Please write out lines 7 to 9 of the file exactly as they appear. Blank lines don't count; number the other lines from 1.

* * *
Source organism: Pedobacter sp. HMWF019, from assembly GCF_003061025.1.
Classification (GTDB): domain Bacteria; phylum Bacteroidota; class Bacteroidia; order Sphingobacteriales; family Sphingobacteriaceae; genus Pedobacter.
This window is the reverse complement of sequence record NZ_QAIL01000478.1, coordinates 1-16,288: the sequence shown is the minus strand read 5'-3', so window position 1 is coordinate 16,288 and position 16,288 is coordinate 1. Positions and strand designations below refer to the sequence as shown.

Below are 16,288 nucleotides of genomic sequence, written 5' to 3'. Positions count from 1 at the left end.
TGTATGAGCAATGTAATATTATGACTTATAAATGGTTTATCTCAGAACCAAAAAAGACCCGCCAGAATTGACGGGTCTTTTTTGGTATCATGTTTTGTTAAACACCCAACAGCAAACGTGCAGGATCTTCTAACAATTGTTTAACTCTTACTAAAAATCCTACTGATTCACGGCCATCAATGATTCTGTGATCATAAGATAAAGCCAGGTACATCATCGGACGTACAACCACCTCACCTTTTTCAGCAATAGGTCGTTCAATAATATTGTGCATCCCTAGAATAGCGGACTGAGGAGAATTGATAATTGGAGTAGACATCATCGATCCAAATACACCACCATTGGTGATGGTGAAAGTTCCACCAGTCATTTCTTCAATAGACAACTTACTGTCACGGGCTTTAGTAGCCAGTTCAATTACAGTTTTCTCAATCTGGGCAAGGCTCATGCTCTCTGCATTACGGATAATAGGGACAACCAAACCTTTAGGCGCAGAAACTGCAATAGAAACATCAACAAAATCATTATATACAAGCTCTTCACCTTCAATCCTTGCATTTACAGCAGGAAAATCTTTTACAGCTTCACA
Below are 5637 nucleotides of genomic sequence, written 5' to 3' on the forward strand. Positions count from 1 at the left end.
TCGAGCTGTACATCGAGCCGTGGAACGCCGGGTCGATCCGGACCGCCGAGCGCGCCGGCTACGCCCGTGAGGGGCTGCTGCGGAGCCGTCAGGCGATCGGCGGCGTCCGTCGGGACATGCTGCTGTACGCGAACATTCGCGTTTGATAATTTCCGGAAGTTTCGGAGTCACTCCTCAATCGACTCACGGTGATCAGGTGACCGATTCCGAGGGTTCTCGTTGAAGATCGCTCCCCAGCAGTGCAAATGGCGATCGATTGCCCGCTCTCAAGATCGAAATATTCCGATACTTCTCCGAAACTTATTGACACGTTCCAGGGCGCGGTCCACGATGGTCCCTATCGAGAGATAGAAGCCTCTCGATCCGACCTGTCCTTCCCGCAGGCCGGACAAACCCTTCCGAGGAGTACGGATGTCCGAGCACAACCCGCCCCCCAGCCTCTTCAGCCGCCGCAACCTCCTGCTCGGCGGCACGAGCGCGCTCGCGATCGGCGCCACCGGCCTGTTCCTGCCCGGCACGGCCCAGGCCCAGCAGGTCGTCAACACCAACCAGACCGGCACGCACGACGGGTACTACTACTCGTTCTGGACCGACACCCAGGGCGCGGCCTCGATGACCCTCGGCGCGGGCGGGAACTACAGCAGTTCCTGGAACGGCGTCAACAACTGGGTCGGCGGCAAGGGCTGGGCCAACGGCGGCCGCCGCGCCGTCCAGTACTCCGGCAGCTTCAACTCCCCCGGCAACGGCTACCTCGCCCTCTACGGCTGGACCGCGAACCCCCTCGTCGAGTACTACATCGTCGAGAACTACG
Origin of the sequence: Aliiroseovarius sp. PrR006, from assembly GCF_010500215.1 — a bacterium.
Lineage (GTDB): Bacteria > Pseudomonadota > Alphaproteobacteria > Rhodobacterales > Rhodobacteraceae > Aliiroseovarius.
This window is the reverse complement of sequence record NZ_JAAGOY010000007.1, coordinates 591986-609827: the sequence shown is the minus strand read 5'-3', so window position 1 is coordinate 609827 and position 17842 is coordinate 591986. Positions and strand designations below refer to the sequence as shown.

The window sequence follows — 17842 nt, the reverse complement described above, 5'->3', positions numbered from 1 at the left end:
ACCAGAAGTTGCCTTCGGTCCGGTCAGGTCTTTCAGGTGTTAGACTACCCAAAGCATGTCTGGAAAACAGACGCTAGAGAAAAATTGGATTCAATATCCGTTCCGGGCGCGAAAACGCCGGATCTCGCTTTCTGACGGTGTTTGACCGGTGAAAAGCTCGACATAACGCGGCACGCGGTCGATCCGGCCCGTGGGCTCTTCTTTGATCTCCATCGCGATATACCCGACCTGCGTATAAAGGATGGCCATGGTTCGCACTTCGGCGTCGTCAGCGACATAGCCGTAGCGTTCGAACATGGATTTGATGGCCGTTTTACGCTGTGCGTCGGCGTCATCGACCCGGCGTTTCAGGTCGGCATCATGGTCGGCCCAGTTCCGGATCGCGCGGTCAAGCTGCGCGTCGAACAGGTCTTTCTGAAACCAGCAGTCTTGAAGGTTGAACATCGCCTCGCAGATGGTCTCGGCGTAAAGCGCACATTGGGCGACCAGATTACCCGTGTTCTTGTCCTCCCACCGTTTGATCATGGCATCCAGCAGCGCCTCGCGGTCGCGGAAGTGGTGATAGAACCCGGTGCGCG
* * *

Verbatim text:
TCGAGCTGTACATCGAGCCGTGGAACGCCGGGTCGATCCGGACCGCCGAGCGCGCCGGCTACGCCCGTGAGGGGCTGCTGCGGAGCCGTCAGGCGATCGGCGGCGTCCGTCGGGACATGCTGCTGTACGCGAACATTCGCGTTTGATAATTTCCGGAAGTTTCGGAGTCACTCCTCAATCGACTCACGGTGATCAGGTGACCGATTCCGAGGGTTCTCGTTGAAGATCGCTCCCCAGCAGTGCAAATGGCGATCGATTGCCCGCTCTCAAGATCGAAATATTCCGATACTTCTCCGAAACTTATTGACACGTTCCAGGGCGCGGTCCACGATGGTCCCTATCGAGAGATAGAAGCCTCTCGATCCGACCTGTCCTTCCCGCAGGCCGGACAAACCCTTCCGAGGAGTACGGATGTCCGAGCACAACCCGCCCCCCAGCCTCTTCAGCCGCCGCAACCTCCTGCTCGGCGGCACGAGCGCGCTCGCGATCGGCGCCACCGGCCTGTTCCTGCCCGGCACGGCCCAGGCCCAGCAGGTCGTCAACACCAACCAGACCGGCACGCACGACGGGTACTACTACTCGTTCTGGACCGACACCCAGGGCGCGGCCTCGATGACCCTCGGCGCGGGCGGGAACTACAGCAGTTCCTGGAACGGCGTCAACAACTGGGTCGGCGGCAAGGGCTGGGCCAACGGCGGCCGCCGCGCCGTCCAGTACTCCGGCAGCTTCAACTCCCCCGGCAACGGCTACCTCGCCCTCTACGGCTGGACCGCGAACCCCCTCGTCGAGTACTACATCGTCGAGAACTACG
Origin of the sequence: Aliiroseovarius sp. PrR006, from assembly GCF_010500215.1 — a bacterium.
Lineage (GTDB): Bacteria > Pseudomonadota > Alphaproteobacteria > Rhodobacterales > Rhodobacteraceae > Aliiroseovarius.